On Wednesday, crude prices fell to their lowest level since November as growing US production is undermining supply cuts by OPEC and Russia.
Brent was trading 26 cents down at $45.76 per barrel, while US West Texas Intermediate dropped 20 cents to $43.31.
“The lack of a positive response in oil prices clearly suggests market participants are not convinced that the OPEC’s efforts will help shore up prices in a meaningful way in the short-term as shale supply continues to rise in the US,” said Fawad Razaqzada, market analyst at futures brokerage Forex.com, as quoted by Reuters.
“Unless we see a marked reduction in crude stockpiles, the possibility of further short-term falls in the price of oil cannot be ruled out,” he added.
“It will be hard for Saudi and Russia to keep cutting production in the face of a strong rise in US crude production and output in Libya,” Bjarne Schieldrop, chief commodities analyst at SEB AB in Oslo told Bloomberg.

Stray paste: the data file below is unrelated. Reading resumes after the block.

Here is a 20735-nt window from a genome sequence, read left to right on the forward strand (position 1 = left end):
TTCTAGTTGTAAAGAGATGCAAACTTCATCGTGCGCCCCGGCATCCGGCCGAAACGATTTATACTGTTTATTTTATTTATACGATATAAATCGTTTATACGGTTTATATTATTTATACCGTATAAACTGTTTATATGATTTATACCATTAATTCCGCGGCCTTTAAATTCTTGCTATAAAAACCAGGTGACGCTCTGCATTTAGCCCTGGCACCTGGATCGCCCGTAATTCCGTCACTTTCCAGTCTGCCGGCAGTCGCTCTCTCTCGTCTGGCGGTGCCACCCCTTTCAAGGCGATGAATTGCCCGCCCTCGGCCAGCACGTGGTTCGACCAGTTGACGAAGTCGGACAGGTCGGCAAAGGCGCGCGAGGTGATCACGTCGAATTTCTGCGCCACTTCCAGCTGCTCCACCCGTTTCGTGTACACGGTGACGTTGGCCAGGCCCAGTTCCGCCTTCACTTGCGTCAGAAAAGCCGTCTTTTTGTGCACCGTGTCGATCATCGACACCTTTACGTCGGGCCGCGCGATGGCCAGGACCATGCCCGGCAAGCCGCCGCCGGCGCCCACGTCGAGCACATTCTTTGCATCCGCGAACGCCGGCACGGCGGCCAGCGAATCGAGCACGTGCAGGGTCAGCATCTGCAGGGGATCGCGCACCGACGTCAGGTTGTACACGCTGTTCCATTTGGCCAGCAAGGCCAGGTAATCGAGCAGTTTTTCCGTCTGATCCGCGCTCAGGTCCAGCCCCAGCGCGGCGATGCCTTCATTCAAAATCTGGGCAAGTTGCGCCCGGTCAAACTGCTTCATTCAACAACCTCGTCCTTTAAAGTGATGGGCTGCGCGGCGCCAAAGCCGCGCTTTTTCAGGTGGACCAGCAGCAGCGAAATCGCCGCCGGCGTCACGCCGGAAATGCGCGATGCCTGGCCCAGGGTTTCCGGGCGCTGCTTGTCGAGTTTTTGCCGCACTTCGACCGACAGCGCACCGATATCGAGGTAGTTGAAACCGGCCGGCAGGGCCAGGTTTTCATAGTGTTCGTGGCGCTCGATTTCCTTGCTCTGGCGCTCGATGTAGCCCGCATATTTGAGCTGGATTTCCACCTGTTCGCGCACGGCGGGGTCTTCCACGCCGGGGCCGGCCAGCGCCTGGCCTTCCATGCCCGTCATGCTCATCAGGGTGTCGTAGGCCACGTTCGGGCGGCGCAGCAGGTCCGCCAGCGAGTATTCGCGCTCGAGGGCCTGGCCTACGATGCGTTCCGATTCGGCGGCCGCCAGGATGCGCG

The United States will report on its crude stockpiles later on Wednesday.
Reuters sources told the news agency that Saudi Arabia, Russia and other OPEC and non-OPEC producers were compliant with the output deal. Compliance reached 106 percent in May, the sources said.
However, while the major producers are committing to the Vienna deal on paper, they increased production right before the deal.
“A number of producers – notably Iraq, Saudi Arabia and Russia – aggressively ramped up output in the run-up to the deal, fast-tracking projects, expanding drilling programs and deploying spare capacity,” BMI Research said in a note.
Oil prices are down 22 percent from early January, eclipsing the 20 percent needed to qualify for a bear market.